Keith: “Shall I give you a massage?” Okay, great job. Now it’s time to go to the focus of this lesson.

Lesson focus

Keith: So Miseon-ssi, can you help us out, what are we focusing on?
Miseon: We’re focusing on, is to learn the expression related to pocket money, and also practice using the past tense.
Keith: Now, when talking about pocket money, I think two essential verbs to know know are "to give" and "to spend."
Miseon: 네 (ne). but first, the word for allowance or pocket money is 용돈 (yongdon)
Keith: One more time.
Miseon: 용돈, 용돈 (yongdon, yongdon)
Keith: So, how do you say: To give?
Miseon: 주다 (juda)
Keith: Right, 주다 (juda) is the verb that means to give. But in this conversation, how was it used?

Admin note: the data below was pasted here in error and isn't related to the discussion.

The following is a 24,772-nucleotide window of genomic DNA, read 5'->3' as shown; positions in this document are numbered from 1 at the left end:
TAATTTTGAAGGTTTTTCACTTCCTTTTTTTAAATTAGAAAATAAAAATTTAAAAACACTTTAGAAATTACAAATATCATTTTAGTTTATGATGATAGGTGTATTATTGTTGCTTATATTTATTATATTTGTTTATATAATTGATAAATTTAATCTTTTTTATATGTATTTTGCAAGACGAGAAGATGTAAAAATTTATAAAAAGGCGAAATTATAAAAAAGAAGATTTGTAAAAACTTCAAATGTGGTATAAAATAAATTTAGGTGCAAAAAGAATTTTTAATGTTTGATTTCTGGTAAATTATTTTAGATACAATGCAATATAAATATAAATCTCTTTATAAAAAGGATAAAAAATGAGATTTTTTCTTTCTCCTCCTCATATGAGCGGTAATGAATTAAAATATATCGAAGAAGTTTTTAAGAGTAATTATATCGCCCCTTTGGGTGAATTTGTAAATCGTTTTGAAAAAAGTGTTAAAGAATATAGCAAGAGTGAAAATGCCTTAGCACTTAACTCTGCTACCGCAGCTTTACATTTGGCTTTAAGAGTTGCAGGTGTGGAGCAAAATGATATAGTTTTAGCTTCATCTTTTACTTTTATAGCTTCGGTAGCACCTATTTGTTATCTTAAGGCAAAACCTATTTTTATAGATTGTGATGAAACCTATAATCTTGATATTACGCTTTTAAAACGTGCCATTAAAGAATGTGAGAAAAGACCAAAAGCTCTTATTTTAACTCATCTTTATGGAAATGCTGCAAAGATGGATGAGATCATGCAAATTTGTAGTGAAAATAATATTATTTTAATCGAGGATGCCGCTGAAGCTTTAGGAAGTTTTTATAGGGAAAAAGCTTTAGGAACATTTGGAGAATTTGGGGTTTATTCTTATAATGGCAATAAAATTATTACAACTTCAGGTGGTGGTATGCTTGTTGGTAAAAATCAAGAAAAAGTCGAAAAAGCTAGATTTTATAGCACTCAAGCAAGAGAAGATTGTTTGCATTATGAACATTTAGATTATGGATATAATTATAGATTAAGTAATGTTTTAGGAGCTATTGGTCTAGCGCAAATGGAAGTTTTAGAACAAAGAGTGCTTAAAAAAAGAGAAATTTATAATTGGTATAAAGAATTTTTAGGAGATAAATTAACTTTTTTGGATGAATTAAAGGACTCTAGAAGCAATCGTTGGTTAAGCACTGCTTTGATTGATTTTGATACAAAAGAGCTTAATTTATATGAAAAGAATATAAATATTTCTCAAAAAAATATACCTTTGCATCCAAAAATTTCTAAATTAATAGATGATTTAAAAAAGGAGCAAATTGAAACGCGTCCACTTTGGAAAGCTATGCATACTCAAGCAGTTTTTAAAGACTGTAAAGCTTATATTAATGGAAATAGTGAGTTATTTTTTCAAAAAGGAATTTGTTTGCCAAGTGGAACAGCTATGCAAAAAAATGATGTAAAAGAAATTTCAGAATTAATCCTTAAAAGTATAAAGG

Miseon: It was used in the form 줘 (jwo) which means “give me” in intimate language.
Keith: Yeah, the daughter didn’t feel the need to speak in formal language to her father, so she’s asking him to give her more allowance by using...
Miseon: 줘 (jwo).
Keith: How about when you want to be more polite? And you ask someone to get something to you?
Miseon: In this case you use the expression 주세요 (juseyo).
Keith: Ok, so let’s look at some examples, Miseon-ssi, examples 주세요 (juseyo).
Miseon: Oh, you got me. Okay.
Keith: All right, so how do you say: Give it to me, again?
Miseon: 줘 (jwo).
Keith: And that’s very casual. How about give me more?
Miseon: 더 줘 (deo jwo).
Keith: And how about give this to me?
Miseon: 이거 줘 (jwo).
Keith: "Give it to me quickly."
Miseon: 빨리 줘 (ppalli jwo).
Keith: "Please give it to me." politely?
Miseon: 이거 주세요 (igeo juseyo).